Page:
To Stay or To Leave?

Written by on December 1, 2011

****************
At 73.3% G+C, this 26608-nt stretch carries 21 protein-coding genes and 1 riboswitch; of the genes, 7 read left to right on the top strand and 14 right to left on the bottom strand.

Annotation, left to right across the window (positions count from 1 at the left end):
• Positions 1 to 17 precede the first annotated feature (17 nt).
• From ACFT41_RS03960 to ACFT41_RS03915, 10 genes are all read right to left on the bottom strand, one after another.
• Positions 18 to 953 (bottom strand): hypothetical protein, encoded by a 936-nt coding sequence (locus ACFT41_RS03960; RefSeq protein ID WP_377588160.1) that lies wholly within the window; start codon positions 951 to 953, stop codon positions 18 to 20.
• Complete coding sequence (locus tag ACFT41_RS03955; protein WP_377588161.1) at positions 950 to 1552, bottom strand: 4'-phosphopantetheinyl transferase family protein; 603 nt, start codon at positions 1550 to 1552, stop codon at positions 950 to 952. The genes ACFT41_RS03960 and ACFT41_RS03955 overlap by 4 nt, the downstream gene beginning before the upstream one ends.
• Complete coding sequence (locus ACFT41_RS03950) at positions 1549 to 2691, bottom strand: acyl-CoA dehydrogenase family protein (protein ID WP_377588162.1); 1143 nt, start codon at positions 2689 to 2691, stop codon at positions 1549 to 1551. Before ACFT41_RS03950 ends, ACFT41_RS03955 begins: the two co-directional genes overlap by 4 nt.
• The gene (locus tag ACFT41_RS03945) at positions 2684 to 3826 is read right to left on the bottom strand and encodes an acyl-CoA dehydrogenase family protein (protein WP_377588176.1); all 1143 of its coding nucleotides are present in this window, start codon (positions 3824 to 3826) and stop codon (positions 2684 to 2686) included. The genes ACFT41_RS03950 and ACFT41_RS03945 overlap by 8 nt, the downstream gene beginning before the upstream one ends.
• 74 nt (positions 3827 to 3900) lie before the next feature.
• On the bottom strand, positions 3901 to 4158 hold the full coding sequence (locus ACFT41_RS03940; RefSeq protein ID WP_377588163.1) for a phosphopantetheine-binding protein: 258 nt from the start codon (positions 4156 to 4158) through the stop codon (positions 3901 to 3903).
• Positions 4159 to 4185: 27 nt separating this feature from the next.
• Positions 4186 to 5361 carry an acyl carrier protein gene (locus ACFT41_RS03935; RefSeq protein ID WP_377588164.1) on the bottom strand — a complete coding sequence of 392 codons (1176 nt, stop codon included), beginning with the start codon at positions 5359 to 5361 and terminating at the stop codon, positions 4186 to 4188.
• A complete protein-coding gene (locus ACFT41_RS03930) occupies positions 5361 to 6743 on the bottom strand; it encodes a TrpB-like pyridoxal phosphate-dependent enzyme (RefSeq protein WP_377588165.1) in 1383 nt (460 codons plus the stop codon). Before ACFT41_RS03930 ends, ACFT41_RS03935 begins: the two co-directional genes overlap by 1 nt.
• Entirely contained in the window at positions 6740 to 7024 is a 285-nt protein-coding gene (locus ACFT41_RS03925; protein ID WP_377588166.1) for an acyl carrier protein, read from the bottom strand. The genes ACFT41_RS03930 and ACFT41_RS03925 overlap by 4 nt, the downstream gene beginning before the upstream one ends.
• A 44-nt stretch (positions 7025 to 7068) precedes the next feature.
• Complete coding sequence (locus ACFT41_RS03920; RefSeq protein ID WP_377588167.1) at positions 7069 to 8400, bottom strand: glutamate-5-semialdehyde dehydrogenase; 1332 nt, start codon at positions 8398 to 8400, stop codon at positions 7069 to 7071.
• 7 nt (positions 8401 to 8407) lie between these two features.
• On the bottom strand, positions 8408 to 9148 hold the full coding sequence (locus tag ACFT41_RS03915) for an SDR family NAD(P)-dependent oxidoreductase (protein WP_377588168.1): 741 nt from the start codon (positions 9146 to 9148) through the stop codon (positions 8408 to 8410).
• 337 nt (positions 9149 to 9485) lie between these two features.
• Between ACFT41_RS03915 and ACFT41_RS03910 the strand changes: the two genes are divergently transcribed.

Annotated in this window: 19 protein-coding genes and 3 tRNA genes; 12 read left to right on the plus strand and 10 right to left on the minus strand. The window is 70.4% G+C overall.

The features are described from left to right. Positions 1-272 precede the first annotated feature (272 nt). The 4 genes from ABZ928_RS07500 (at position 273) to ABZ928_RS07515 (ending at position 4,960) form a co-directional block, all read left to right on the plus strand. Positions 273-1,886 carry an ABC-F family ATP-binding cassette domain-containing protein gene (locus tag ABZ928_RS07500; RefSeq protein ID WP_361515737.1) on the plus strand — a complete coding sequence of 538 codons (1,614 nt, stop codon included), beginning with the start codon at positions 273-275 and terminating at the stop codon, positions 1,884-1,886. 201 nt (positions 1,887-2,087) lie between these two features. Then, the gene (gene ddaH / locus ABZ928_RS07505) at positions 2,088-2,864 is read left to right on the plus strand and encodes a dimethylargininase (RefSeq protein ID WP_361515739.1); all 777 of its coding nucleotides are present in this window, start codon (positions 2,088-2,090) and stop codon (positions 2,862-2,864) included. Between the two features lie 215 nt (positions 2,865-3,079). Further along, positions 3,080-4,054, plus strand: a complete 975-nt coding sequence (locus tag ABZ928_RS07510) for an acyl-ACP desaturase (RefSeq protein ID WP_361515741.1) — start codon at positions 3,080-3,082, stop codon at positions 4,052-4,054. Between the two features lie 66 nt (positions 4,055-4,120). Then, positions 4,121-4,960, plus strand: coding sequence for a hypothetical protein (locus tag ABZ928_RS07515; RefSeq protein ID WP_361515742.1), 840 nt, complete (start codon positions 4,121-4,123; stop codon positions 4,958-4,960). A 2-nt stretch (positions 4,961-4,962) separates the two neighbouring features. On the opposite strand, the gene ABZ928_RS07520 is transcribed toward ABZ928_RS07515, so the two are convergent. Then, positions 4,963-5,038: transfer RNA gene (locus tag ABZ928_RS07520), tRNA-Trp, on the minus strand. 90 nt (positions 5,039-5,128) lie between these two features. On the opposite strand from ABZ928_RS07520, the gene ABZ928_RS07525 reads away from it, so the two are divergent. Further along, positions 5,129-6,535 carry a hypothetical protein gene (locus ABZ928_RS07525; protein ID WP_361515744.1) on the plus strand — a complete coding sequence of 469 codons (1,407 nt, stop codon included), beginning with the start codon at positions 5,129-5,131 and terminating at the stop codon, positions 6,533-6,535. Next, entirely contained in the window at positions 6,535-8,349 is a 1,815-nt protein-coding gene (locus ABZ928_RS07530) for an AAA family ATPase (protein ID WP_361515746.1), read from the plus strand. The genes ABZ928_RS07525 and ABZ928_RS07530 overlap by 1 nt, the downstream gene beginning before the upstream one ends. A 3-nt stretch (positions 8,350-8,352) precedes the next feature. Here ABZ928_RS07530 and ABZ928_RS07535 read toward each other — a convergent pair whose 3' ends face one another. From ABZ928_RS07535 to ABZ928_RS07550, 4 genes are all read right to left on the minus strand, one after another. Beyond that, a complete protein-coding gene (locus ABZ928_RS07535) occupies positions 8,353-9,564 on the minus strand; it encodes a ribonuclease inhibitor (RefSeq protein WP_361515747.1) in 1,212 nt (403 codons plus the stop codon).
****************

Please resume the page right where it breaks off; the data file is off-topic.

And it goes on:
This morning VantagePoint3 hosted a webinar called, “Crucibles:  Times of Disorientation in a Leader’s Life.”  Brian, Rob and I tried to unpack why such times can become heightened times of learning in our formation.  If we have eyes to see and a heart to walk alongside another, such times snap us to attention.  It is then that we have our work cut out for us, or perhaps to say it a better way, we may be best cut out for such work. One of the questions that emerged for someone during the webinar is one we have all found ourselves in from time to time.  “How do I know if it is time to stay or time to leave?”   This is a hard question to answer in a 60-minute webinar, and truth be told, is a hard question to answer if we had 525,600 minutes (1 year).  It is certainly important in making such a decision to give it time, seek the counsel of trusted friends (clearness committee as Parker Palmer suggests), and to take inventory if what we now care about aligns with what the organization cares about. “How do I know if it is time to stay or time to leave?”  Sometimes it is time to go.  We need to steward who God has called us to be in our passion and giftedness.  We need to pay attention to that place Buechner describes as the intersection between our deep gladness and a deep need we recognize.  Sometimes for a host of reasons the place we find ourselves squelches who we are and what we have to offer. Sometimes it is time to stay.  We come to realize that every place has its own set of circumstances, and if we wait long enough we’ll eventually bump into the particular circumstances that rub us the wrong way, or don’t quite fit who we are.  But instead of leaving, we realize perhaps we are the ones that have some growing up to do, and just maybe the best way to grow is to stay and press through ourselves in order to see the beauty and opportunity right before us. We may be in a spot right now where this is the question that keeps us up at night. What if there is another way to look at the question that may help minimize the paralytic nature the question can sometimes inject?  What if it doesn’t matter whether we stay or leave?  Sounds a bit crazy to consider, especially if this is the question that is presently gripping you. So here’s a prescription for you if “should I stay or leave?” has you a bit paralyzed.  Instead, live for a week with the question, “What if it doesn’t matter whether I stay or leave?”  Journal the thoughts or new sets of questions that emerge.  Just maybe you will bump into your answer when you take the pressure off of making the right decision. If you do take the prescription I would love to hear how it went for you…but only after you live with the question for a week.  Send me your thoughts…

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